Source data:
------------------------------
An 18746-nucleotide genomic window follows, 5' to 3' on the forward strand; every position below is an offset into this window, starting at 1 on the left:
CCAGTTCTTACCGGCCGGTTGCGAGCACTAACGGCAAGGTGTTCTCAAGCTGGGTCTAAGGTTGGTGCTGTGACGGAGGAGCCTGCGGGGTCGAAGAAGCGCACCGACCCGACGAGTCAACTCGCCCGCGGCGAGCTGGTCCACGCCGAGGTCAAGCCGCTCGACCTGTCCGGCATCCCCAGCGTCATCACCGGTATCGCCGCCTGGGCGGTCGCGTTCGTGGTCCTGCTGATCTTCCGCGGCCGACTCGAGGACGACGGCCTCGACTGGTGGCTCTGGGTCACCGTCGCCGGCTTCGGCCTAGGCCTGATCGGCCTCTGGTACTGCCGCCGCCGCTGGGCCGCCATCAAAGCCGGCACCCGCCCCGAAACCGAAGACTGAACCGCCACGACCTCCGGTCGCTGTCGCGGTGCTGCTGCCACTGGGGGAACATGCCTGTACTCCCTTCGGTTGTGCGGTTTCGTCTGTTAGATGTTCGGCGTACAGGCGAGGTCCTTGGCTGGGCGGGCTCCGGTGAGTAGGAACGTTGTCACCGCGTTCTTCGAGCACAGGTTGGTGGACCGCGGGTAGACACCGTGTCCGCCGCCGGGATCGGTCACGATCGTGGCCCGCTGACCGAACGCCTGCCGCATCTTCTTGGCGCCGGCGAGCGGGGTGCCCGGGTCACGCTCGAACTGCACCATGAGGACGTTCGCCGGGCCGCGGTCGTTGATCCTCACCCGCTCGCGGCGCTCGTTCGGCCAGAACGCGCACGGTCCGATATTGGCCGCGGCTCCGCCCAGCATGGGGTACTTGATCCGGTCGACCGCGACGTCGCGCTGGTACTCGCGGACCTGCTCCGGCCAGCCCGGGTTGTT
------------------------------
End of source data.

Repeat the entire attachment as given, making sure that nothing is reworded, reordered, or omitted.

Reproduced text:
An 18746-nucleotide genomic window follows, 5' to 3' on the forward strand; every position below is an offset into this window, starting at 1 on the left:
CCAGTTCTTACCGGCCGGTTGCGAGCACTAACGGCAAGGTGTTCTCAAGCTGGGTCTAAGGTTGGTGCTGTGACGGAGGAGCCTGCGGGGTCGAAGAAGCGCACCGACCCGACGAGTCAACTCGCCCGCGGCGAGCTGGTCCACGCCGAGGTCAAGCCGCTCGACCTGTCCGGCATCCCCAGCGTCATCACCGGTATCGCCGCCTGGGCGGTCGCGTTCGTGGTCCTGCTGATCTTCCGCGGCCGACTCGAGGACGACGGCCTCGACTGGTGGCTCTGGGTCACCGTCGCCGGCTTCGGCCTAGGCCTGATCGGCCTCTGGTACTGCCGCCGCCGCTGGGCCGCCATCAAAGCCGGCACCCGCCCCGAAACCGAAGACTGAACCGCCACGACCTCCGGTCGCTGTCGCGGTGCTGCTGCCACTGGGGGAACATGCCTGTACTCCCTTCGGTTGTGCGGTTTCGTCTGTTAGATGTTCGGCGTACAGGCGAGGTCCTTGGCTGGGCGGGCTCCGGTGAGTAGGAACGTTGTCACCGCGTTCTTCGAGCACAGGTTGGTGGACCGCGGGTAGACACCGTGTCCGCCGCCGGGATCGGTCACGATCGTGGCCCGCTGACCGAACGCCTGCCGCATCTTCTTGGCGCCGGCGAGCGGGGTGCCCGGGTCACGCTCGAACTGCACCATGAGGACGTTCGCCGGGCCGCGGTCGTTGATCCTCACCCGCTCGCGGCGCTCGTTCGGCCAGAACGCGCACGGTCCGATATTGGCCGCGGCTCCGCCCAGCATGGGGTACTTGATCCGGTCGACCGCGACGTCGCGCTGGTACTCGCGGACCTGCTCCGGCCAGCCCGGGTTGTT